Constantinople, 24 March 1916.
Dear Mr. Foreign Minister,
It is still especially the question about getting the most vital foodstuffs that concerns the population here [one illegible word]. It therefore created quite a stir the other day when it was rumoured that the authorities had requisitioned all the flour that was to be found in the capital. It now turns out that it was the City Prefect, Ismail Djambulat [Jambulat] Bey, who requisitioned the flour to prevent [it being taken by] the commissary general, Ismail Hakki Pasha [Ismail Hakki Bey], who, despite the newly adopted law that forbids the requisitioning of the capital’s foodstuffs, wanted to take the flour to use for the army.
Besides from increasing the fears and insecurity of the population, the requisitioning has had the effect that the local importers of Rumanian flour have cancelled their orders in Rumania, meaning that the danger of an even more severe bread scarcity has grown. It is being said that there is flour at several places in Asia Minor, but the military authorities have exclusive use of the railways, and there is a famine in many parts of Asia Minor, especially among the Christian population.
A Danish workshop engineer employed at a cement factory built by the company F. L. Schmidth [F. L. Smidth] in Copenhagen, a factory located between Constantinople and Ismid, told me yesterday a few things that are probably characteristic of the conditions in the provinces. When flour was brought to the two towns that were located near the factory, out of which one is a Muslim town of only about 1500 inhabitants, while the other one is Greek and has about 5000 inhabitants, one could always be sure that the small Turkish town would get 3-4 times as much flour as the relatively large Greek town. Because of the lack of bread, the Greek women had to risk their lives gathering herbs in the mountains. All the fields in the region were uncultivated – from lack of seed corn and manpower and out of fear of requisition; poultry and fruit, etc., had been taken by the numerous members of the territorial army that were quartered there, and whose officers overlooked and benefited from all sorts of abuse, etc., etc. All Armenians in said town had been deported, but a couple of months ago there passed a convoy of Armenian women and children who, forced by starvation and crying, tried to beg a little bread. 2 Greeks, whose execution has been mentioned in the daily papers, had only been arrested because they had been found near the railway bridge which an officer from an English submarine had tried to blow up. They were two workers from the factory who probably had nothing to do with espionage.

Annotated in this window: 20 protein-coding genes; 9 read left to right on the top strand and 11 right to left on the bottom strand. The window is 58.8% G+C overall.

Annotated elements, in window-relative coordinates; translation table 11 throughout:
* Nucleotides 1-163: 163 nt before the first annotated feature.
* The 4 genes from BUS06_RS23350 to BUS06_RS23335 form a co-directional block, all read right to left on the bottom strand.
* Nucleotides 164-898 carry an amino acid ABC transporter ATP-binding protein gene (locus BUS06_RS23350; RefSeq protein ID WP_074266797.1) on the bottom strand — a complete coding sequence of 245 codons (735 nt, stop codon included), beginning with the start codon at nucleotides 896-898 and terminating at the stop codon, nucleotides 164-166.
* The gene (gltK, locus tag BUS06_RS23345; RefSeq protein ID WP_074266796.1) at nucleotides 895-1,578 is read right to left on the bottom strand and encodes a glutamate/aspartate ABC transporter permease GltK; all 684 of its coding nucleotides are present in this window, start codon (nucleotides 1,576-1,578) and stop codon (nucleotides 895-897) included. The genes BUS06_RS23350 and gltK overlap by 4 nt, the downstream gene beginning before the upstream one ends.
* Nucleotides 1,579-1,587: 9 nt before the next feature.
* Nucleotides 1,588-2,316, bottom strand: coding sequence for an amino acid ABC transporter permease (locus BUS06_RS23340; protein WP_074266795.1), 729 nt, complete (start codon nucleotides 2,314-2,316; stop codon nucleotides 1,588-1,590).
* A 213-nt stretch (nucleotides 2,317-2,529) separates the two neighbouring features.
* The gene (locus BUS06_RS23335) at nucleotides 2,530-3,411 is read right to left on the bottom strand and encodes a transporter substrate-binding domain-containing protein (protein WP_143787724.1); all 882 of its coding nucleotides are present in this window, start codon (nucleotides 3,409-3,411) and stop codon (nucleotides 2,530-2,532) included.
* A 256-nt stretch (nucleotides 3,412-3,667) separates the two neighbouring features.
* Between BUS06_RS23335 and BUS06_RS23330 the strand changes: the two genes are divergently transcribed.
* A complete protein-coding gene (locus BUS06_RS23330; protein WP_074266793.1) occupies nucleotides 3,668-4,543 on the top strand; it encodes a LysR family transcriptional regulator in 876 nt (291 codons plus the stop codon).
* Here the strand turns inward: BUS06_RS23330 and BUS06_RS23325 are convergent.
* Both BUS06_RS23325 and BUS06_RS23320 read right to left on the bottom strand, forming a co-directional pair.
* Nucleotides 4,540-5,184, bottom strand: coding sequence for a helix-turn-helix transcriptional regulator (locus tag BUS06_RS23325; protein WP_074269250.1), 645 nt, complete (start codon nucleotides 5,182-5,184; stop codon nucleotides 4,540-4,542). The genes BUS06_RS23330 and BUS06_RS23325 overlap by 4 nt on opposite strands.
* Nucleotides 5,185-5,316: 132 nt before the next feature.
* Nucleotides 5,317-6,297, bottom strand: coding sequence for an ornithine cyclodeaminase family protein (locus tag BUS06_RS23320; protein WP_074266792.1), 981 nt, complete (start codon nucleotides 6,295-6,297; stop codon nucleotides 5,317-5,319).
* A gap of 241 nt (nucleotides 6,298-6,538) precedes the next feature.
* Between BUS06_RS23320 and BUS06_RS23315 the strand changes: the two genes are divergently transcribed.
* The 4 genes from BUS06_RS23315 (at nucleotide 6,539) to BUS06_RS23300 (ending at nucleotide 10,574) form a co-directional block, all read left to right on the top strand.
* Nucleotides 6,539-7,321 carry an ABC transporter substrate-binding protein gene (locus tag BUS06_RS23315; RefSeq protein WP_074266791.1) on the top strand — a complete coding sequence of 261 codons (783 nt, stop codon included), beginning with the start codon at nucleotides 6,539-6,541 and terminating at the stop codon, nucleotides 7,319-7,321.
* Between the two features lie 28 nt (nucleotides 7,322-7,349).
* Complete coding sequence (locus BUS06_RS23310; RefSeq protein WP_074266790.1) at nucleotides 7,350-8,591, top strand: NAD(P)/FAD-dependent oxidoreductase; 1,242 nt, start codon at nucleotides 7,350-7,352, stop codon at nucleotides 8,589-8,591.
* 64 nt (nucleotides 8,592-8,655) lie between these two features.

The other day the authorities announced that it was now possible to buy kerosene at a comparatively cheap price, but when the poor part of the population, who quickly hurried to the place, came with their empty kerosene cans to have them filled, they were not given kerosene, but their cans were requisitioned instead as the military needs them for the fortifications because they lack sacks to fill with dirt. Under such conditions it is no wonder that the population has an increasingly gloomy outlook and becomes more and more dissatisfied.
C. E. Wandel